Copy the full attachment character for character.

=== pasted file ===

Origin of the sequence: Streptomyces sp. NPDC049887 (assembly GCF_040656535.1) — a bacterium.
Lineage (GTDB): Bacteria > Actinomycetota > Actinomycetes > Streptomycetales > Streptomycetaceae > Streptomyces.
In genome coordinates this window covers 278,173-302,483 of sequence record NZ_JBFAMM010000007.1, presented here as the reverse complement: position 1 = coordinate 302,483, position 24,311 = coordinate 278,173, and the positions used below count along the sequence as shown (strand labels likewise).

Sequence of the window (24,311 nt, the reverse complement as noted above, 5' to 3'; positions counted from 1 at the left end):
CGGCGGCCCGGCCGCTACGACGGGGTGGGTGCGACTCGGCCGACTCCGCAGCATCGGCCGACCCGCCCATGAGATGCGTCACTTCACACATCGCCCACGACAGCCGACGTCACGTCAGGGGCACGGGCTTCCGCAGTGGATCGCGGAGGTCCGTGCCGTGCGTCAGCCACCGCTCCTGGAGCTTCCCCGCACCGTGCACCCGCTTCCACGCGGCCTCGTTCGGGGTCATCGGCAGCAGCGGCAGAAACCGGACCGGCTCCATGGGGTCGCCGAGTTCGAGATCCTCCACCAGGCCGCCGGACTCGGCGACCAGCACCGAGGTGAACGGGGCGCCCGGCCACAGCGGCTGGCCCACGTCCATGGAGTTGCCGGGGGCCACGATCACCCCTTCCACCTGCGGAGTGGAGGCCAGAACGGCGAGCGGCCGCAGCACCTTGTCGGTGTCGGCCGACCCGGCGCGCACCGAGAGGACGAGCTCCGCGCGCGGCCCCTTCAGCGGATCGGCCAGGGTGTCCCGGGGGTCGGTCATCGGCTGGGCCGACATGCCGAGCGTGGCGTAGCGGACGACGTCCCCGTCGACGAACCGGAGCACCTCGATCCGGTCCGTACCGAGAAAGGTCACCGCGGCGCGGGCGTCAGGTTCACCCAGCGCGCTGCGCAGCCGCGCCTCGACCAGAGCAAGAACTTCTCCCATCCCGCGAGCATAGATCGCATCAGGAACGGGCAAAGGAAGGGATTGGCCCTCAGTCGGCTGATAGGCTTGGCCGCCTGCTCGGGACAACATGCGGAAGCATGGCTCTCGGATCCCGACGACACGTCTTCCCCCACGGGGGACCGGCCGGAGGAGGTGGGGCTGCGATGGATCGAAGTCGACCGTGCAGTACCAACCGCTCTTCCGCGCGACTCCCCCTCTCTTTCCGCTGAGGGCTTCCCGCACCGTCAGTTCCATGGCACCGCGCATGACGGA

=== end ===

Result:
Origin of the sequence: Streptomyces sp. NPDC049887 (assembly GCF_040656535.1) — a bacterium.
Lineage (GTDB): Bacteria > Actinomycetota > Actinomycetes > Streptomycetales > Streptomycetaceae > Streptomyces.
In genome coordinates this window covers 278,173-302,483 of sequence record NZ_JBFAMM010000007.1, presented here as the reverse complement: position 1 = coordinate 302,483, position 24,311 = coordinate 278,173, and the positions used below count along the sequence as shown (strand labels likewise).

Sequence of the window (24,311 nt, the reverse complement as noted above, 5' to 3'; positions counted from 1 at the left end):
CGGCGGCCCGGCCGCTACGACGGGGTGGGTGCGACTCGGCCGACTCCGCAGCATCGGCCGACCCGCCCATGAGATGCGTCACTTCACACATCGCCCACGACAGCCGACGTCACGTCAGGGGCACGGGCTTCCGCAGTGGATCGCGGAGGTCCGTGCCGTGCGTCAGCCACCGCTCCTGGAGCTTCCCCGCACCGTGCACCCGCTTCCACGCGGCCTCGTTCGGGGTCATCGGCAGCAGCGGCAGAAACCGGACCGGCTCCATGGGGTCGCCGAGTTCGAGATCCTCCACCAGGCCGCCGGACTCGGCGACCAGCACCGAGGTGAACGGGGCGCCCGGCCACAGCGGCTGGCCCACGTCCATGGAGTTGCCGGGGGCCACGATCACCCCTTCCACCTGCGGAGTGGAGGCCAGAACGGCGAGCGGCCGCAGCACCTTGTCGGTGTCGGCCGACCCGGCGCGCACCGAGAGGACGAGCTCCGCGCGCGGCCCCTTCAGCGGATCGGCCAGGGTGTCCCGGGGGTCGGTCATCGGCTGGGCCGACATGCCGAGCGTGGCGTAGCGGACGACGTCCCCGTCGACGAACCGGAGCACCTCGATCCGGTCCGTACCGAGAAAGGTCACCGCGGCGCGGGCGTCAGGTTCACCCAGCGCGCTGCGCAGCCGCGCCTCGACCAGAGCAAGAACTTCTCCCATCCCGCGAGCATAGATCGCATCAGGAACGGGCAAAGGAAGGGATTGGCCCTCAGTCGGCTGATAGGCTTGGCCGCCTGCTCGGGACAACATGCGGAAGCATGGCTCTCGGATCCCGACGACACGTCTTCCCCCACGGGGGACCGGCCGGAGGAGGTGGGGCTGCGATGGATCGAAGTCGACCGTGCAGTACCAACCGCTCTTCCGCGCGACTCCCCCTCTCTTTCCGCTGAGGGCTTCCCGCACCGTCAGTTCCATGGCACCGCGCATGACGGA